The Scottish Government has included two senior ICE members in its new independent Infrastructure Commission for Scotland.
ICE Vice President Rachel Skinner, UK Head of Transport at WSP, and ICE Scotland Director Sara Thiam join eight other members on the board. Both women are on the board in an independent capacity.
The Commission, which will be chaired by former Scottish Power CEO Ian Russell CBE, aims to provide independent, informed advice on the vision and ambition for infrastructure in Scotland. It will prioritise investment that meets the country’s societal needs over the next 30 years.
An independent commission for Scotland to assess the country’s long-term infrastructure needs and investment priorities is something that ICE Scotland first called for in its 2016 Manifesto for Infrastructure.
ICE Scotland Chair Jim Young said: “ICE Scotland has long advocated for an independent Infrastructure Commission with long-term ambition, so we are delighted to have the opportunity to bring our members’ collective expertise to bear.
“Ensuring the Commission is transparent and evidence-led in its recommendations to ministers will be key to its success.”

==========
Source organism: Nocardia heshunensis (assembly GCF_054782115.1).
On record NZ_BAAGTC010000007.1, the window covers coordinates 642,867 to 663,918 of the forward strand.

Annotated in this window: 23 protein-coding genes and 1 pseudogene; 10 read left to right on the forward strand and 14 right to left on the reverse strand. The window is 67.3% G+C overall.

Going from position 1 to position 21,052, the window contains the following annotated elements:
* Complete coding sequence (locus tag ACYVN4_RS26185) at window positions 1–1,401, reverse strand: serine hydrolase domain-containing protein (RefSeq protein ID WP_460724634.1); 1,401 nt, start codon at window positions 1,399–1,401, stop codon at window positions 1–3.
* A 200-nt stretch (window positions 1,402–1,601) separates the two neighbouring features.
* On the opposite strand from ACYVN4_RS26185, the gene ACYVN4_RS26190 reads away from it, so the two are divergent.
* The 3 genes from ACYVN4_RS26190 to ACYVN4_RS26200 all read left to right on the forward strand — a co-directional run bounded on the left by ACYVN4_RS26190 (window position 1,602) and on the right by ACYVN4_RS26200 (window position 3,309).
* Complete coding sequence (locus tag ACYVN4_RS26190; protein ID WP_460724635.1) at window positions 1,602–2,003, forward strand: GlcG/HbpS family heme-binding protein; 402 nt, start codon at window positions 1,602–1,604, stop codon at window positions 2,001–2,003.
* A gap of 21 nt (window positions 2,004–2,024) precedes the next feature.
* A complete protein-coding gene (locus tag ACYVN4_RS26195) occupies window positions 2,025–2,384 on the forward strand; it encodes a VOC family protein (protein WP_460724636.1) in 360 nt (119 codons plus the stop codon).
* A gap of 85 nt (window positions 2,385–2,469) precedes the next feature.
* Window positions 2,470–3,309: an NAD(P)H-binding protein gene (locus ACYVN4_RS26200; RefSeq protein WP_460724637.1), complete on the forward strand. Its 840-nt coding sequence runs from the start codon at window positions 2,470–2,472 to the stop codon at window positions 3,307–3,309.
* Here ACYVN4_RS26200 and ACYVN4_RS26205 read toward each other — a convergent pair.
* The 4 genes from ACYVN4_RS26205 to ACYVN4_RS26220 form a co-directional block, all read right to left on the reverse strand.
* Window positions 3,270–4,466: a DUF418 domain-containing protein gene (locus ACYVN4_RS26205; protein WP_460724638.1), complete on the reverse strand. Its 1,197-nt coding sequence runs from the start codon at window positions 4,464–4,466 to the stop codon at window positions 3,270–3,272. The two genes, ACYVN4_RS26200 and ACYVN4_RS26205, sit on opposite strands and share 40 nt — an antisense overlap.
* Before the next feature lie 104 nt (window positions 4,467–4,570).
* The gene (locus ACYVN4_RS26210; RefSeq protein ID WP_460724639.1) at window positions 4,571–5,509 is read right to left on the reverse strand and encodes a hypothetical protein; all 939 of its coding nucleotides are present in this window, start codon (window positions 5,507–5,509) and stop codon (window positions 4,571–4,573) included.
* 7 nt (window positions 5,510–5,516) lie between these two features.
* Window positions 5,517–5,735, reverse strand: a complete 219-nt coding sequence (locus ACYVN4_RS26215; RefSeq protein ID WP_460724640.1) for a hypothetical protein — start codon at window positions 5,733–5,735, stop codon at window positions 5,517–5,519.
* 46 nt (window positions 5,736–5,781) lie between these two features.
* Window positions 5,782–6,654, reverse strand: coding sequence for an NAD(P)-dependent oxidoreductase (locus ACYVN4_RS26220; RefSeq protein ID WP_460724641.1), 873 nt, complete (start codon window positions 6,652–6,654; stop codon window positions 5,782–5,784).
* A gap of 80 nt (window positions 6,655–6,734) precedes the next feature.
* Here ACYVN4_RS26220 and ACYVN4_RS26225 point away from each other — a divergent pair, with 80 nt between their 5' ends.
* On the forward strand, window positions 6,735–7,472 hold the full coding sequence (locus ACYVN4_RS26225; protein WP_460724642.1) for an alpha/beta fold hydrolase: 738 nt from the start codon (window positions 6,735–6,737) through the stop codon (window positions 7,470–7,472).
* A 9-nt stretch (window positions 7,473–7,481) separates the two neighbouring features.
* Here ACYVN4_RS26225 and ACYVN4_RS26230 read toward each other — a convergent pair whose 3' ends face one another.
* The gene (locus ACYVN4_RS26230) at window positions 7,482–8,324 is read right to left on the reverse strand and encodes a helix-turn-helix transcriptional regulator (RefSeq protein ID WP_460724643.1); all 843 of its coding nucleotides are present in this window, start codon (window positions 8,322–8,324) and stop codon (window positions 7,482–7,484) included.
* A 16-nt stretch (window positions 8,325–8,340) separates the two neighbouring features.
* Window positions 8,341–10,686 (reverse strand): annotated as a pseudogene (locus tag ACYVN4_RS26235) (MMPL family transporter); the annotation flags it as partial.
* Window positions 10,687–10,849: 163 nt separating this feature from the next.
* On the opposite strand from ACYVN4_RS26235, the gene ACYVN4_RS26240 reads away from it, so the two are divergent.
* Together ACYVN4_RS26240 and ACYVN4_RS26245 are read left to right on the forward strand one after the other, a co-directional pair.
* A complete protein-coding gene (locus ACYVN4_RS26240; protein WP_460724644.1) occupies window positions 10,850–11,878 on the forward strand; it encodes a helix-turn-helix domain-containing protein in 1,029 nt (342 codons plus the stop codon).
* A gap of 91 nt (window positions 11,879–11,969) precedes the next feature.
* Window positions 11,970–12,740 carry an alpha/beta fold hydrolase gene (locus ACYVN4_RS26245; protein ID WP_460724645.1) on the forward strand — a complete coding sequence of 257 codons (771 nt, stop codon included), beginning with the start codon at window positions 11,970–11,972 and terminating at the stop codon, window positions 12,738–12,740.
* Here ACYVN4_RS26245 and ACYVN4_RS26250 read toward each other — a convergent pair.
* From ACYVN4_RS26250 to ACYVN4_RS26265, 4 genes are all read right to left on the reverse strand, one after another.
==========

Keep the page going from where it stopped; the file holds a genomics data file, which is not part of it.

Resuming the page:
Evidence from the Institution to the Commission will be overseen by ICE Fellow Belinda Oldfield.
Young added: “Infrastructure is a long-term investment, so retaining strategic direction through election cycles and potential changes in government is vital to ensuring Scotland has the infrastructure it needs for the future.”
The Commission will support the delivery of investment of an estimated £7bn over the next seven years, as part of the National Infrastructure Mission.
An ageing and growing population, climate change and technological change are just some of the factors that will be considered in the advice.
Who are the other members of the Commission?
The other members of the Commission are:
- Professor Iain Docherty, University of Glasgow
- Ken Gillespie, Homes for Scotland
- Benny Higgins, Commissioner
- Mary Pitcaithly OBE, Scottish Police Authority
- Grahame Smith, General Secretary, TUC
- John Trower, Optimity
- Professor Janette Webb, University of Edinburgh
After the Commission's first meeting last week, Scotland’s Cabinet Secretary for Transport, Infrastructure and Connectivity, Michael Matheson MSP, said: “Together the members bring a wide and balanced range of skills and insights.
"[The Commission] has a key role in advising Scottish Ministers on strategic investments to boost inclusive economic growth, improve services and support delivery of Scotland’s low carbon objectives.”
The Commission will report on infrastructure ambitions and priorities by the end of 2019, recommending delivery models by mid-2020. This includes the possible creation of a Scottish National Infrastructure Company.
To find out more about the Infrastructure Commission click here